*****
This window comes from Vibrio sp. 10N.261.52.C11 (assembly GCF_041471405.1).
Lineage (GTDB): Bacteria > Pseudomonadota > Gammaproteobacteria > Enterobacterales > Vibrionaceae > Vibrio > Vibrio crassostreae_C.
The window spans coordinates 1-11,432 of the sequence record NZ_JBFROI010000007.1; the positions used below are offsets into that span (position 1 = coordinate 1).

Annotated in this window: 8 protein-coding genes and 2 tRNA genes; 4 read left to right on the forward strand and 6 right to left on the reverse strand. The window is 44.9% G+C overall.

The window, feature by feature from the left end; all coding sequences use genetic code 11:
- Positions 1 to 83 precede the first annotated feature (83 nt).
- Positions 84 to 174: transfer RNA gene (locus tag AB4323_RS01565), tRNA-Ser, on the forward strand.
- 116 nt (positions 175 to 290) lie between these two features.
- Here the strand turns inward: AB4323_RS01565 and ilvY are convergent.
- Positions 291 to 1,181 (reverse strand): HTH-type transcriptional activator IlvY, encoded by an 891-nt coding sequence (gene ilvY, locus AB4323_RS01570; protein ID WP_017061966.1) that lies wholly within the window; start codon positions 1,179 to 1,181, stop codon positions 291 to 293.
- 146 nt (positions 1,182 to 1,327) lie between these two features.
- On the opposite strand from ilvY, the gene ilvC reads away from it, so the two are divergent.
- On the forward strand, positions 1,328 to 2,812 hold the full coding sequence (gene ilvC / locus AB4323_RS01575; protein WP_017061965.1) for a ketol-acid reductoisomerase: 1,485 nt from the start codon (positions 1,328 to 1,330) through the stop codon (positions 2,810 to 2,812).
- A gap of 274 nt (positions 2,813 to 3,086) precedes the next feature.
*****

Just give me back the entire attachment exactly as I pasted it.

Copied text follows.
This window comes from Vibrio sp. 10N.261.52.C11 (assembly GCF_041471405.1).
Lineage (GTDB): Bacteria > Pseudomonadota > Gammaproteobacteria > Enterobacterales > Vibrionaceae > Vibrio > Vibrio crassostreae_C.
The window spans coordinates 1-11,432 of the sequence record NZ_JBFROI010000007.1; the positions used below are offsets into that span (position 1 = coordinate 1).

Annotated in this window: 8 protein-coding genes and 2 tRNA genes; 4 read left to right on the forward strand and 6 right to left on the reverse strand. The window is 44.9% G+C overall.

The window, feature by feature from the left end; all coding sequences use genetic code 11:
- Positions 1 to 83 precede the first annotated feature (83 nt).
- Positions 84 to 174: transfer RNA gene (locus tag AB4323_RS01565), tRNA-Ser, on the forward strand.
- 116 nt (positions 175 to 290) lie between these two features.
- Here the strand turns inward: AB4323_RS01565 and ilvY are convergent.
- Positions 291 to 1,181 (reverse strand): HTH-type transcriptional activator IlvY, encoded by an 891-nt coding sequence (gene ilvY, locus AB4323_RS01570; protein ID WP_017061966.1) that lies wholly within the window; start codon positions 1,179 to 1,181, stop codon positions 291 to 293.
- 146 nt (positions 1,182 to 1,327) lie between these two features.
- On the opposite strand from ilvY, the gene ilvC reads away from it, so the two are divergent.
- On the forward strand, positions 1,328 to 2,812 hold the full coding sequence (gene ilvC / locus AB4323_RS01575; protein WP_017061965.1) for a ketol-acid reductoisomerase: 1,485 nt from the start codon (positions 1,328 to 1,330) through the stop codon (positions 2,810 to 2,812).
- A gap of 274 nt (positions 2,813 to 3,086) precedes the next feature.